Driver safety is one of the major concerns of traffic engineers while designing and constructing highways. Highway accidents lead to both social and economic losses. Accident rates on horizontal curves are higher than those on tangent sections. Studies on safe geometric design have hypothesized constant acceleration/deceleration along the curve for all types of curve geometry. Which is far from reality, where drives choose acceleration/deceleration based on their perceived road geometry rather than actual geometry provided. In addition, available models on acceleration/deceleration have concentrated only on two-lane bi-directional traffic. Thus, there is a need to study and develop models on acceleration/deceleration behaviour for other road types.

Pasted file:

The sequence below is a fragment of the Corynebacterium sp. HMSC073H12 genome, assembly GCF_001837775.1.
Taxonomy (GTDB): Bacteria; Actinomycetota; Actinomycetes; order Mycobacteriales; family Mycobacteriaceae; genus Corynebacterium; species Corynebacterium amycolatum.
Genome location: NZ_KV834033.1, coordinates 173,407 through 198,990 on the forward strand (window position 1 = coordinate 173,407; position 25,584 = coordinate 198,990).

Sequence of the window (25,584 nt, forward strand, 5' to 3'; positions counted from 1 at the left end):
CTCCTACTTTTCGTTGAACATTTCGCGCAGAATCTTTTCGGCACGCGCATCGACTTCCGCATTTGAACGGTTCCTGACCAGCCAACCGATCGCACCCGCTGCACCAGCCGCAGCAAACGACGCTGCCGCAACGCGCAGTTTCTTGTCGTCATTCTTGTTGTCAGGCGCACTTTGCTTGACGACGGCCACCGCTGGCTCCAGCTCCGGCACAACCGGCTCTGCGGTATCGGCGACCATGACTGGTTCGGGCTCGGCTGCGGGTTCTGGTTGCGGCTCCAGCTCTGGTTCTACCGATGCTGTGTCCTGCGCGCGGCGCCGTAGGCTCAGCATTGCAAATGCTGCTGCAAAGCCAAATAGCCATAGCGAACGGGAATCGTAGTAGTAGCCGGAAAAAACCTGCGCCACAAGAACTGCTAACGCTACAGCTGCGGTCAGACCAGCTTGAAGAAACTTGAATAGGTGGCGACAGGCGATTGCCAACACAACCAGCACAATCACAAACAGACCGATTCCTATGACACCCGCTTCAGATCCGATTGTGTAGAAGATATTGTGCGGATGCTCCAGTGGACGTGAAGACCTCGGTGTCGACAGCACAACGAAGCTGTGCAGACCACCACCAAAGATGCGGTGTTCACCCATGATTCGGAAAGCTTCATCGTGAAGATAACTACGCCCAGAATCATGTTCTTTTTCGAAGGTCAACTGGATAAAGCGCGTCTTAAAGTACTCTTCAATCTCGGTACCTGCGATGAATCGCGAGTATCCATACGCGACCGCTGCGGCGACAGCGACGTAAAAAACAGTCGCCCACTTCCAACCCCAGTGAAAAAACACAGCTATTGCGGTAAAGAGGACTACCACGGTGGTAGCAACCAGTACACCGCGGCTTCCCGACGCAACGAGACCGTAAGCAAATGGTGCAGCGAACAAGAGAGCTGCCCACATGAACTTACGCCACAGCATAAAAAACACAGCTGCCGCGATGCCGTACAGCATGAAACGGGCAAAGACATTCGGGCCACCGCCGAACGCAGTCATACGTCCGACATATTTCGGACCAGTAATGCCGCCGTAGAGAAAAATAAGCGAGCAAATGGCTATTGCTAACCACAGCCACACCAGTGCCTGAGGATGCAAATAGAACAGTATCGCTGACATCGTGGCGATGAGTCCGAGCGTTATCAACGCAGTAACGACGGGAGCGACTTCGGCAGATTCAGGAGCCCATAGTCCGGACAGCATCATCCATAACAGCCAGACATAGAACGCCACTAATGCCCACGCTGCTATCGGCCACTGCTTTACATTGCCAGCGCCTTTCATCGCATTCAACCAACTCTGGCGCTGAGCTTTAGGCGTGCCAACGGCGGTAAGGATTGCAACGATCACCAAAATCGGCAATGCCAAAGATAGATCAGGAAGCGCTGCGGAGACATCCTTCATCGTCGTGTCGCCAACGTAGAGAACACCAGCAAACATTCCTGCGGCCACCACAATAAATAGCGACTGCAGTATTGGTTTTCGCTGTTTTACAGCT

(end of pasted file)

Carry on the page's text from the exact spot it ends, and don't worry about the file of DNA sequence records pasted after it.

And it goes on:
To develop acceleration/deceleration models, road geometry data and vehicle acceleration/deceleration data were collected. The vehicle acceleration/deceleration data were obtained from Video V-Box vehicle average speed data. Road geometry were obtained by extracting V-box data into Auto CAD. The V-Box data were collected from multiple drives over a 30 km stretch, on a four-lane highway (NH-3) in mountainous terrain. The 30 km stretch covers a wide range of geometry. The stretch has a gradient ranging from −5% to 5%, curve radius and curve length are up to 200 m. With this data, models were developed both for acceleration and deceleration of vehicles. These developed models are found to be satisfactory on validation. From this study it was also found that the acceleration/deceleration values obtained were not constant over the horizontal curve in mountainous terrains. The deceleration values exhibited a strong relationship with the approaching tangent length, and the acceleration values depended on the length of the departure tangent. Furthermore, both acceleration and deceleration depended on geometric parameters such as the radius and gradient of the curve. Using these developed models, designer can improve the safety of the curve geometry on the basis of the driver’s acceleration/deceleration behaviour.